Death is not regarded as a natural affair by primitive man. Death is believed to be due to the intervention of some malevolent or at least not well disposed power. Normally it should not take place. So we have all through history crude explanations of death, as e.g., the influence of the serpent, the devil, sin.


For soon, very soon do men forget
Their friends upon whom Death's seal is set.

ISAAC MCLELLAN, "The Last Night of the Year"

It is not death to have the body called back to the earth, and dissolved into its kindred elements, and mouldered to dust, and, it may be, turn to daisies, in the grave. But it is death to have the soul paralyzed, its inner life quenched, its faculties dissipated; that is death.

E. H. CHAPIN, Living Words

Death hath this also; that it openeth the gate to good fame, and extinguisheth envy.


Is there such a thing as a humane death, a peaceful end to the pain of living?

ELIZABETH REDFERN, Music of the Spheres

Life was to these a dream fulfilled,
And death a starry night.

HERMAN MELVILLE, "Chattanooga"

Give me to die like a beast, afar, alone
With but the hawk and crow
To watch beside me while I cast my soul,
And but the sky to know
What my racked lips have uttered, what last groan,
Or curse or prayer, I breathed to heaven above.

KENNETH RAND, "Straw-Death"

Death is not an end, but a transition-crisis. All the forms of decay are but masks of regeneration--the secret alembics of vitality.

E. H. CHAPIN, Living Words

Every loss which we incur leaves behind it vexation in the memory, save the greatest loss of all, that is, death, which annihilates the memory, together with life.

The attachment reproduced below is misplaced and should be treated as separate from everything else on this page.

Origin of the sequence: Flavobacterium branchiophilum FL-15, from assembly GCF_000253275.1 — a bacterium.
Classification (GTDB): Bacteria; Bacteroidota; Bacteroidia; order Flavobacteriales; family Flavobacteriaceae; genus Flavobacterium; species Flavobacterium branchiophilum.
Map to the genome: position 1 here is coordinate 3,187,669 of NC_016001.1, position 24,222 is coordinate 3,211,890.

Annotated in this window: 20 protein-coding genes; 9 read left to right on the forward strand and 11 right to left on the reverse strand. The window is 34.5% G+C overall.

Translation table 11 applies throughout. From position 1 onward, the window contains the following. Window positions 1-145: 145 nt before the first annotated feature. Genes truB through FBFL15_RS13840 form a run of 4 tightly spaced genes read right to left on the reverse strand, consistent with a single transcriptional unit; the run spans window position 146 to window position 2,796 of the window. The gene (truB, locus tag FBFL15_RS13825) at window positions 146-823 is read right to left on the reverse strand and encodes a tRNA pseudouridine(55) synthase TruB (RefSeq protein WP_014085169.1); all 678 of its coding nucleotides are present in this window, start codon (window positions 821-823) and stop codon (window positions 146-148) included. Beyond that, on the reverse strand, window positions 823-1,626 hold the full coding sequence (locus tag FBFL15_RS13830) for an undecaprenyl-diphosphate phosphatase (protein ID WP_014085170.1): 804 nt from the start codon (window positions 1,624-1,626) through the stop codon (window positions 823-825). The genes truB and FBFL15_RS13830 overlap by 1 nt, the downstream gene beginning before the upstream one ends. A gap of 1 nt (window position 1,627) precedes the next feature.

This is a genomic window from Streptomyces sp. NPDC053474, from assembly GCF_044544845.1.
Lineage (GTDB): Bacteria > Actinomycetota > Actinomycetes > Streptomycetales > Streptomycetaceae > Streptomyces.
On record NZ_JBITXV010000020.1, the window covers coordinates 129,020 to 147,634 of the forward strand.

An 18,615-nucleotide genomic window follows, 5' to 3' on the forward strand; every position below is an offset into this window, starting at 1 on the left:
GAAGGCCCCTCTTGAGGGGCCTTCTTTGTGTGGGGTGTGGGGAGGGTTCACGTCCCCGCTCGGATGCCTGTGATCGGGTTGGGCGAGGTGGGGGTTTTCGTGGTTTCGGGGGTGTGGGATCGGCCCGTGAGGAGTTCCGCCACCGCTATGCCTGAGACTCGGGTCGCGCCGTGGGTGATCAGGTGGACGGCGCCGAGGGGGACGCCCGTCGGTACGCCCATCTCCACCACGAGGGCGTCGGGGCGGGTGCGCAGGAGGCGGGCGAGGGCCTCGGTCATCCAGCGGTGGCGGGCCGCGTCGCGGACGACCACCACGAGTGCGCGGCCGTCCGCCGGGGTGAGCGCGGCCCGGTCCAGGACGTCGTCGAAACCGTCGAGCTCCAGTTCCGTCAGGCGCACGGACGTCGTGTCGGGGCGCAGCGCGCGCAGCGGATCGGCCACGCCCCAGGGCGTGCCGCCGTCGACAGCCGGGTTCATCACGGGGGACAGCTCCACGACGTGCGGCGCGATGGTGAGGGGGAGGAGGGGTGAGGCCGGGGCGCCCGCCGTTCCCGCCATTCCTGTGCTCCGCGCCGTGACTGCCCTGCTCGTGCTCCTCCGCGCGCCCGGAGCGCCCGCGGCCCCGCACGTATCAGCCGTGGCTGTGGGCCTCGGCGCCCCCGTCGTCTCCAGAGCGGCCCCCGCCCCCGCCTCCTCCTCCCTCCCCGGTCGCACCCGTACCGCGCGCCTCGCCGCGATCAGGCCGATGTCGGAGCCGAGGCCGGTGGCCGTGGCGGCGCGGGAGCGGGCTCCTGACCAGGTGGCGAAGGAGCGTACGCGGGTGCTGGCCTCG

LEONARDO DA VINCI, Thoughts on Art and Life

Death is progress, advance, disimprisonment.

REUEN THOMAS, Thoughts for the Thoughtful

Death to the wicked is all loss, to the righteous all gain.

JOHN THORNTON, Maxims and Directions for Youth

When we pray for death we really desire a fuller life.

AUSTIN O'MALLEY, Keystones of Thought

In death itself there can be nothing terrible, for the act of death annihilates sensation; but there are many roads to death, and some of them justly formidable, even to the bravest.


Now can it be men die and carry thence no memory of death, only this curious lightness of the hands, only this curious darkness of the mind, only to be still changeless with the winters passing; not gray, not lined, not stricken down, but stamped forever on the moving air, and echo and an image?


It's not easy to live every moment wholly aware of death. It's like trying to stare the sun in the face: you can stand only so much of it. Because we cannot live frozen in fear, we generate methods to soften death's terror. We project ourselves into the future through our children; we grow rich, famous, ever larger; we develop compulsive protective rituals; or we embrace an impregnable belief in an ultimate rescuer.

IRVIN D. YALOM, Staring at the Sun: Overcoming the Terror of Death

Death happens but once, yet we feel it every moment of our lives; it is worse to dread it than to suffer it.

JEAN DE LA BRUYÈRE, "Of Mankind", Les Caractères

It is abundantly evident that, however natural it may be for us to feel sorrow at the death of our relatives, that sorrow is an error and an evil, and we ought to overcome it. There is no need to sorrow for them, for they have passed into a far wider and happier life. If we sorrow for our own fancied separation from them, we are in the first place weeping over an illusion, for in truth they are not separated from us; and secondly, we are acting selfishly, because we are thinking more of our own apparent loss than of their great and real gain.

C. W. LEADBEATER, The Science of the Sacraments